Sunshine and Summer Time. Don’t Forget the Sunscreen!
During the summer season of pool parties and outdoor activities, it is easy to forget about the harmful properties of the sun’s rays. About 1 million Americans will develop skin cancer each year, according to the National Cancer Institute. That makes skin cancer—not breast cancer, prostate cancer or even lung cancer—the number-one cancer threat.
Ashlynn Martin, FNP
The American Cancer Society lists skin cancer as the most common type of skin cancer. With this looming statistic, it is important to be educated on what causes skin cancer and how to lower your risk factor. Ultraviolet (UV) radiation is the leading contributor to contracting melanoma skin cancer. Prolonged or unprotected exposure to these UV Rays damages the DNA of skin cells. When the genes that control skin cell growth are damaged, skin cancer is formed.
Tanning beds use an artificial light source made entirely of UV rays. Risk of contracting melanoma skin cancer increases 4 percentage from the first time a person uses a tanning bed. By cutting out this form of tanning, people significantly decrease their risk factor. There are several alternative ways to get a natural looking tan without subjecting your skin to this harsh method. South Central Dermatology now offers Tan Towels, a product that creates a sunless, healthy looking tan.
The UV rays found in natural sunlight are significantly lesser than those in artificial light, yet can still be hazardous if ignored. Ashlynn Martin, FNP, at South Central Dermatology Clinic in Laurel explains. “It is important when you are outside, to wear sunscreen with at least a SPF of 30 and containing the ingredients titanium and zinc,” says Martin. “The peak hours of UV exposure are from 11 am to 4 pm, so be sure to monitor your time in the direct sunlight during these hours. These simple steps will significantly aid in prevention.”
Skin cancer can also be genetic. If your family has a history of skin cancer it is imperative to be extra cautious when enjoying the sun. “We recommend that everyone has a regular screening for pre-existing moles,” states Martin. “Also, it is important to be aware of any new moles you may develop and be sure to notify your dermatologist of these.”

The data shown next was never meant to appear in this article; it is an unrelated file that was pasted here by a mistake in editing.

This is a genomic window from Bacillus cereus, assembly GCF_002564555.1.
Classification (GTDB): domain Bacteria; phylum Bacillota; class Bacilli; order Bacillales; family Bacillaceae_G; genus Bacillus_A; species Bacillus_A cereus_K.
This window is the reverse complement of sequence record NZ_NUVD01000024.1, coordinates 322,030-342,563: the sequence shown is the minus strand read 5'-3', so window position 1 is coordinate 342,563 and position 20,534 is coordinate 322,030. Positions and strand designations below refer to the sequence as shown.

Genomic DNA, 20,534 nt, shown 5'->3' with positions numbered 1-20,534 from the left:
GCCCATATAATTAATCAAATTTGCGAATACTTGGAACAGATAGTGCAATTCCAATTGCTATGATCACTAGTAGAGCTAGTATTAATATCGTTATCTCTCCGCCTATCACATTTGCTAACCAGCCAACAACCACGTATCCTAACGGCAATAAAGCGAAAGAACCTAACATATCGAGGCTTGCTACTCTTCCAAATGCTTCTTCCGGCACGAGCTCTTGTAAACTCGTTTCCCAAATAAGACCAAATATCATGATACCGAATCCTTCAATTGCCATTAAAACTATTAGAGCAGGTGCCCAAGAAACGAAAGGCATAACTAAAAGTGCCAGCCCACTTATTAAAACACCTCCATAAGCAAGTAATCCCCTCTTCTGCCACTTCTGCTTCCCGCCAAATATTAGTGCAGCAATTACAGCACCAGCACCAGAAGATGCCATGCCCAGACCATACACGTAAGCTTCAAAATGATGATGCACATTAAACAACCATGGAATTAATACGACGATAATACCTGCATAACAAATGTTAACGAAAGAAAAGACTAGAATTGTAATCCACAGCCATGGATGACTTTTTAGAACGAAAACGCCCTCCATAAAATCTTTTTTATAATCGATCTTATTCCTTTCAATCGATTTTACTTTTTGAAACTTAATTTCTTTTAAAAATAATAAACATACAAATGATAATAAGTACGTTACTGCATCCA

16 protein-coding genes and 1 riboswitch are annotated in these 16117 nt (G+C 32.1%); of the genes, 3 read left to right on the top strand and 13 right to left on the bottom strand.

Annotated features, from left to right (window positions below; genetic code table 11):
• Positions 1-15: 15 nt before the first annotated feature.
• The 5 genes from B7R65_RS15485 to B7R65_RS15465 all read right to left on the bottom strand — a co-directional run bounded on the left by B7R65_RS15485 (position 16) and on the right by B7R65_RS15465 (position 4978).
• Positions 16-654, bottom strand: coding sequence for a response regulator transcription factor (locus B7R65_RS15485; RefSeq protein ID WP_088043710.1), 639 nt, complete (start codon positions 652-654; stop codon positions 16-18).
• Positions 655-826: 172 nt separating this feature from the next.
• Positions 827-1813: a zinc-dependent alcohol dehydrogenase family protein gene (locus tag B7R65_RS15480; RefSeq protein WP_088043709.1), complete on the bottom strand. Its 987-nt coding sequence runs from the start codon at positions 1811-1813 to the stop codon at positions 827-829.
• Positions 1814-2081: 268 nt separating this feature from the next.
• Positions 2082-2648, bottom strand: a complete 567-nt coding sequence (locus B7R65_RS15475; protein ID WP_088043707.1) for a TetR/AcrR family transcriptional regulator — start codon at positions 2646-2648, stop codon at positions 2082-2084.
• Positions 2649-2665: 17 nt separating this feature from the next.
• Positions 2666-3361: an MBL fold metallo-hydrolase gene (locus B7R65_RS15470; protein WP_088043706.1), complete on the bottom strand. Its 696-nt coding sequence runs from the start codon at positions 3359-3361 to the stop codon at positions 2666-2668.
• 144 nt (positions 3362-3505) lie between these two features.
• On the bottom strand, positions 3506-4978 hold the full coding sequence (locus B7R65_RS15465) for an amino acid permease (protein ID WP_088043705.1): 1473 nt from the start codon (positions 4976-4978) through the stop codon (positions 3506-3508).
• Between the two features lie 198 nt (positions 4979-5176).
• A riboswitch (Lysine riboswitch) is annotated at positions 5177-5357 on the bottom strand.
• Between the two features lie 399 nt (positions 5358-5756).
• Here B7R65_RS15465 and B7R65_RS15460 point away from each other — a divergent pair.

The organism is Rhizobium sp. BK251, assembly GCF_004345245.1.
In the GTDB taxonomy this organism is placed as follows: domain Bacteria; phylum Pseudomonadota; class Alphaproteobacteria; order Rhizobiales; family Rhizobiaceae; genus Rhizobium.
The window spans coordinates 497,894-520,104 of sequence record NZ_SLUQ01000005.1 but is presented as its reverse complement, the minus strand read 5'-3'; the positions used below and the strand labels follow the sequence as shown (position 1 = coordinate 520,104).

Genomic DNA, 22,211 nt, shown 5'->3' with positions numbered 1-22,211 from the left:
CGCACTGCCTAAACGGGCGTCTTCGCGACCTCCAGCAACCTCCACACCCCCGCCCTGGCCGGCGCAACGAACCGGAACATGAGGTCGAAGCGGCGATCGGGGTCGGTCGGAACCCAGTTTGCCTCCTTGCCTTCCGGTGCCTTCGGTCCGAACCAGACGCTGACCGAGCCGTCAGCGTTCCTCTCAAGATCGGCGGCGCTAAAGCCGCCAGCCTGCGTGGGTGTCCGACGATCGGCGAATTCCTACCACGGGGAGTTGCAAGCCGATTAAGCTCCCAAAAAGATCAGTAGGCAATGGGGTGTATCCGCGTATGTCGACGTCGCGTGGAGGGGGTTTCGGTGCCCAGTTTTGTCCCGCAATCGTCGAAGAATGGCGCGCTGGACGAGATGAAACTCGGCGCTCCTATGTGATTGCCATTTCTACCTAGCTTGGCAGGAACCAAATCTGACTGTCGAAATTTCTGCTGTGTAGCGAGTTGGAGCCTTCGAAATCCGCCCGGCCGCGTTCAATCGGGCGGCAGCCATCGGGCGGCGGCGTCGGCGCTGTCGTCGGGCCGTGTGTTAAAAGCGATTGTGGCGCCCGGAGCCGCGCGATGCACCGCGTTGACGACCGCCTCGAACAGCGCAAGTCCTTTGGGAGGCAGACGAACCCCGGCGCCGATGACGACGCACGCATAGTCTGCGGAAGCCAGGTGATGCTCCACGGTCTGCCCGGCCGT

When checking moles, remember your “ABCs”:
- Asymmetry: One side of the mole does not match the other.
- Border: A mole’s outline is jagged or blurry.
- Color: The color is uneven. You may notice different shades of tan, black and brown. Areas of white, gray, red, pink or blue also may be present.
- Diameter: The mole is larger than ¼ inch in diameter—about the size of a pencil eraser.
- Elevation: Be cautious of moles that are raised above the skin’s surface.
To detect skin cancer at an early stage, get familiar with your moles and birthmarks. Then, every month, check your entire body in the mirror for skin changes, including your back, scalp and feet. A handheld mirror can help ensure a thorough self-exam. Each year it is important to schedule an annual screening with your Dermatologist. Ask your doctor to check out anything that concerns you.
These preventative steps are easy, yet skin cancer is still the most common form of cancer. It is important to know the facts about what increases and decreases personal risk for melanoma skin cancer to better combat it. “You can enjoy the sun and get the tan you want while being safe,” states Martin. “This summer, be aware of your exposure to UV rays and wear sunscreen.”
To schedule an appointment for a screening or for more information on skin cancer, please contact South Central Dermatology Clinic at 601-425-4860 or visit scrmc.com. South Central Dermatology is located at 1410 Jefferson Street in Laurel. South Central Dermatology specializes in the following areas of service: MOHS Surgery, Skin Cancer, Skin Infections, Psoriasis, Treatment of Acne and all conditions related to Skin, Hair and Nails. South Central Dermatology is accepting new patients. Medicare, Medicaid and Most Commercial Insurance Plans are accepted.